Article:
The important point is that you need to get your product or service positioned better in the minds of your prospects.
Develop A Big Picture
Most products or services involve a number of different components that are important for decision making. If you are offering an automobile, for example, your buyer will be paying attention to the exterior styling, paint, accessories, engine, suspension system, ride, safety features, price, and warranty.
Before you undertake a differentiation campaign, you should make sure you understand the big picture of what you’re actually selling. You don’t want to try to sell something that people don’t see as “defining the company.” If you are, for example, a furnace repair service, you’re not a “home heating specialist.” If you’re an exceptional “home heating specialist,” then you’re probably selling products that are also available from your competitors, but you emphasize your expertise in providing each client with a unique solution.
Pay Attention To The Emotional Connection
This is especially important if buyers perceive your offering as purely functional (i.e. as allowing for achievement of a specific task). Your differentiation strategy should emphasize the emotional aspects of your offering. This approach goes beyond product function and focuses on what makes it sufficiently different to attract and retain buyers.
For example, you could say, “At the Jack Bumpa Law Firm, we routinely have in-depth discussions with our clients about how we can perform the work in ways that are most satisfying to them. There is a section on how we do this on our website.”
Talk About Your Unique Culture
If culture is central to your differentiation approach, you should be sure that your approach to business culture is distinctive. This approach is about how you treat people, and be sure to emphasize the value of your approach throughout your differentiation strategy.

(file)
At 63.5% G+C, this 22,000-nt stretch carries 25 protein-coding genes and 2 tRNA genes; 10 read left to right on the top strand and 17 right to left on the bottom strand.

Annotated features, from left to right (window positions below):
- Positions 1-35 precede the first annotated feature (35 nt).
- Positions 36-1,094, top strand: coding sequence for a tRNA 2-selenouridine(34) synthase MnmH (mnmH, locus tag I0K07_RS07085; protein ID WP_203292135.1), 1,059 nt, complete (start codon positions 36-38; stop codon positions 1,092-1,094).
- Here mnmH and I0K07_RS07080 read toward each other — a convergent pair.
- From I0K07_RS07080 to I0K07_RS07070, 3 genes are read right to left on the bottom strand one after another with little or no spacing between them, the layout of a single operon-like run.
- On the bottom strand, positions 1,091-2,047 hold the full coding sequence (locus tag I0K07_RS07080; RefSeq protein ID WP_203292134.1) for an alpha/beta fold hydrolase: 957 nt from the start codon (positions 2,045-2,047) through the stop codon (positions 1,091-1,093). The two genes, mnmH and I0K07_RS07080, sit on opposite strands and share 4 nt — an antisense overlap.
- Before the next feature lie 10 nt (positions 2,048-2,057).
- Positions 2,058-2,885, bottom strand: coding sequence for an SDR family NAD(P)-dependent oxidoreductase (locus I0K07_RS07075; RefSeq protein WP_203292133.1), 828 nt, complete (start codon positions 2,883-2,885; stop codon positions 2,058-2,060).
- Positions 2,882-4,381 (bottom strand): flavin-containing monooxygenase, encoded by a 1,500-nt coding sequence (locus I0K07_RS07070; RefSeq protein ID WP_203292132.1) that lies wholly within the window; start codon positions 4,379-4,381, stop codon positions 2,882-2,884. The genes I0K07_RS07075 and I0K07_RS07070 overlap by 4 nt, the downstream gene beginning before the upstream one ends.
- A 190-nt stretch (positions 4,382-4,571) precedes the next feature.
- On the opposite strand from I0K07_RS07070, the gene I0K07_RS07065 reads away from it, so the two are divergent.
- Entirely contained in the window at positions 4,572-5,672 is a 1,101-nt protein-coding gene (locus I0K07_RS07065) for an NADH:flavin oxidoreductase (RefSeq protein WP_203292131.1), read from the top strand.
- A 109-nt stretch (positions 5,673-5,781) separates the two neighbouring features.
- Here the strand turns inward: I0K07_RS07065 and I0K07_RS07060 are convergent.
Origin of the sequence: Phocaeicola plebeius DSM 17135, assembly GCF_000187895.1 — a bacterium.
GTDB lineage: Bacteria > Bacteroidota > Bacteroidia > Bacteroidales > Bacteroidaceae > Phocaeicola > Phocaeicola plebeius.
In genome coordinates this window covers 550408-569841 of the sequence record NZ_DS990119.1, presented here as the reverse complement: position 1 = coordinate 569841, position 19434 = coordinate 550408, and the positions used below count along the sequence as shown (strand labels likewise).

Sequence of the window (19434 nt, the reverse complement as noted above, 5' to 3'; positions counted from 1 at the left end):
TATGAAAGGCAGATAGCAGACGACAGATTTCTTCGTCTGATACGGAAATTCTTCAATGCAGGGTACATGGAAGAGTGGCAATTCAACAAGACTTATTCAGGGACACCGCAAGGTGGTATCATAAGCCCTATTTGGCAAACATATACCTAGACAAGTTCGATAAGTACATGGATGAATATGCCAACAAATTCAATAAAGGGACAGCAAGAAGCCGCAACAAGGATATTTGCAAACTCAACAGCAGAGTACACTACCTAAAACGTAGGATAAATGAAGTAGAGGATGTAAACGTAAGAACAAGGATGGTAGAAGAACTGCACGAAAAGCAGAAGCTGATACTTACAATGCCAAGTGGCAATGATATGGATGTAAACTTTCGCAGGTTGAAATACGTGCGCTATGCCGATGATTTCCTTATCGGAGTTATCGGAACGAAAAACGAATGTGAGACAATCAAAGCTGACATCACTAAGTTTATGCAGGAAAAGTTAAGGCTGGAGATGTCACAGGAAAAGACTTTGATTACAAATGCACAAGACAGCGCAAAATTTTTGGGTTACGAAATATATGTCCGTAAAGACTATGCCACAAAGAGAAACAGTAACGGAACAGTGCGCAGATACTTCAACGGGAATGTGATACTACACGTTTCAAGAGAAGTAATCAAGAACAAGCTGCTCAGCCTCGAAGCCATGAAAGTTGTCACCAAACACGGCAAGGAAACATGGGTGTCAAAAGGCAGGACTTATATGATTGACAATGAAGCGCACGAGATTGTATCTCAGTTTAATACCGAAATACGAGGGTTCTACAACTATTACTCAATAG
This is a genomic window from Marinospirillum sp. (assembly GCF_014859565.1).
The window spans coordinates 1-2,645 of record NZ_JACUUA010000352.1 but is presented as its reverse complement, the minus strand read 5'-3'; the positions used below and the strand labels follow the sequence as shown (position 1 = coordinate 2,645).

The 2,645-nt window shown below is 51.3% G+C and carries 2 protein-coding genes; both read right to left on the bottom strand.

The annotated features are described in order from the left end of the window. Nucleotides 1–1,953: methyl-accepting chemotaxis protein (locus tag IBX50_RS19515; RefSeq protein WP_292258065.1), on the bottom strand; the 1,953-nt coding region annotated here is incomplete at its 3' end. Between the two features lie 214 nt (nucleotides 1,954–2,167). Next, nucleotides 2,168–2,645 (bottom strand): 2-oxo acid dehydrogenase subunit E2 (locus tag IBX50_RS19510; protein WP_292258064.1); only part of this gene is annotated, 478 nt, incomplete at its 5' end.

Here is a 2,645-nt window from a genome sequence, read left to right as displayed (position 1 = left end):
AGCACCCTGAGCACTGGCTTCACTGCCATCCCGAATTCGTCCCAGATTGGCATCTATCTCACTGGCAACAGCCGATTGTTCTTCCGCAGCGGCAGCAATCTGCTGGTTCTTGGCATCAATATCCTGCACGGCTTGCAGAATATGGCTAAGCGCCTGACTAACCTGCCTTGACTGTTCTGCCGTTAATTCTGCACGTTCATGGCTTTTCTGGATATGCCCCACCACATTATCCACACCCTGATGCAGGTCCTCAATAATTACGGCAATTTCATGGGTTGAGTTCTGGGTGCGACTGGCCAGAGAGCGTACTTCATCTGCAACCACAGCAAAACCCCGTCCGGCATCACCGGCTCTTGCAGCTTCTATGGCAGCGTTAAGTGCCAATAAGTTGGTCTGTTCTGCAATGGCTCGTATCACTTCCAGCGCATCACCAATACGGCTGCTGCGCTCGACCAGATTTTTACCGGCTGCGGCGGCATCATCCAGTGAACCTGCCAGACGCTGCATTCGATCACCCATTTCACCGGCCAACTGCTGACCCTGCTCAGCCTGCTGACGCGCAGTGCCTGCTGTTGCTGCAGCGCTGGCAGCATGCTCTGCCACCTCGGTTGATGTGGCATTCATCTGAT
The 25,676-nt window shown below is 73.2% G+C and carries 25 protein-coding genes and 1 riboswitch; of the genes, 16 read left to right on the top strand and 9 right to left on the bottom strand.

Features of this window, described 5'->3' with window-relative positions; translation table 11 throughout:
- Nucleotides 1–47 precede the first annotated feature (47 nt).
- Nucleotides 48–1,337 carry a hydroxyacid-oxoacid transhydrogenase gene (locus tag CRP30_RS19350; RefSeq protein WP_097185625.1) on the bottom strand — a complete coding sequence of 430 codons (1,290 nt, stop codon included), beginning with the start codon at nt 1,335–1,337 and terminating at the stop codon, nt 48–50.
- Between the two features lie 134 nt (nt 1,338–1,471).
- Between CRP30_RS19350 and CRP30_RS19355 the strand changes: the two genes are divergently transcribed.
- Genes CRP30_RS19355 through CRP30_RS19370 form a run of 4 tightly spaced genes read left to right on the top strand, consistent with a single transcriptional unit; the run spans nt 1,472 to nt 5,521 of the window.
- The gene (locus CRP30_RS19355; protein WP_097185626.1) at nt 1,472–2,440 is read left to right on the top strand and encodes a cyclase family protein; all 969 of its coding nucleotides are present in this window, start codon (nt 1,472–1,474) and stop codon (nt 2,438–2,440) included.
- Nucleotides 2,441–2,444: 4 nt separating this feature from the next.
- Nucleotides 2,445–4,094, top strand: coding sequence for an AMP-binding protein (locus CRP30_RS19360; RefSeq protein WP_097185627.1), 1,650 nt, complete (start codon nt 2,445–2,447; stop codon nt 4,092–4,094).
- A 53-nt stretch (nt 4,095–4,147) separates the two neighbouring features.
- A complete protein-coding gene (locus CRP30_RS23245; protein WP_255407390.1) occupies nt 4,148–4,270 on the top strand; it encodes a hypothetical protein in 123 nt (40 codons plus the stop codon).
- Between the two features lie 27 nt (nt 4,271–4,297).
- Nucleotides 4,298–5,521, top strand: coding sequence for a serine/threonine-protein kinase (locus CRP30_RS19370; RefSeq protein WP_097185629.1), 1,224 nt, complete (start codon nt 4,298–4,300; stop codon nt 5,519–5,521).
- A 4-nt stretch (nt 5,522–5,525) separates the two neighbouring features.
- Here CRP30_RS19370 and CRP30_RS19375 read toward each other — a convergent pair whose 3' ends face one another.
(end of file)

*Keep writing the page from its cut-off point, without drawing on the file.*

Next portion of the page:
Highlight Service Differences
If your service is primarily about helping others or solving problems, then you should be sure you emphasize this. Your differentiation strategy should include making sure that your clients can perceive how well you understand the service issue.
If you’ve been through the hard times, you know that the best service approach is one that emphasizes the cultural dimensions of the service. Your differentiation strategy should emphasize:
- The personal quality of the service experience.
- Making sure that the buyer can perceive this personal effort.
- The way in which the service process is organized to emphasize the personal aspect.
- Clear statements of how the service is made available to all clients.
Focusing On Intangibles
If you have a distinctive approach to service, you should be sure to articulate it in any differentiation strategy. There is no substitute for being the best you can possibly be when you treat your clients with respect, understanding, and friendliness.
If you can do this, you’ll find that you can make a choice among industries when you do the analysis that’s necessary to arrive at a differentiation strategy. For example, you may decide that your customers are the most resonant when you give them what they need. That is, you might decide that you should focus on what your customers need in order to be successful at what they are doing or what they need to improve their situation.
If you decide that’s what you want to do, you could make a significant choice. Consider a family with a son in college. The family might have a choice between private or public higher education opportunities.
Focusing on what its customers need to be successful might allow you to enter both markets without harming your differentiation strategy.
Once you’ve developed a differentiation strategy, you’ll need to communicate it to the:
- Market place (through advertising)
- Buyer (by developing and communicating value propositions)
These communications should be done in a way that announces you to the market place, evokes an emotional response, helps buyers to make a decision, and creates a technology that allows you to effectively execute your strategy.
A differentiation strategy helps you to develop your unique value and capture more business. Although a differentiation strategy does not guarantee success in the marketplace, it does give you more of a chance to succeed. Differentiation strategies can also be used to identify and keep the customers you already have.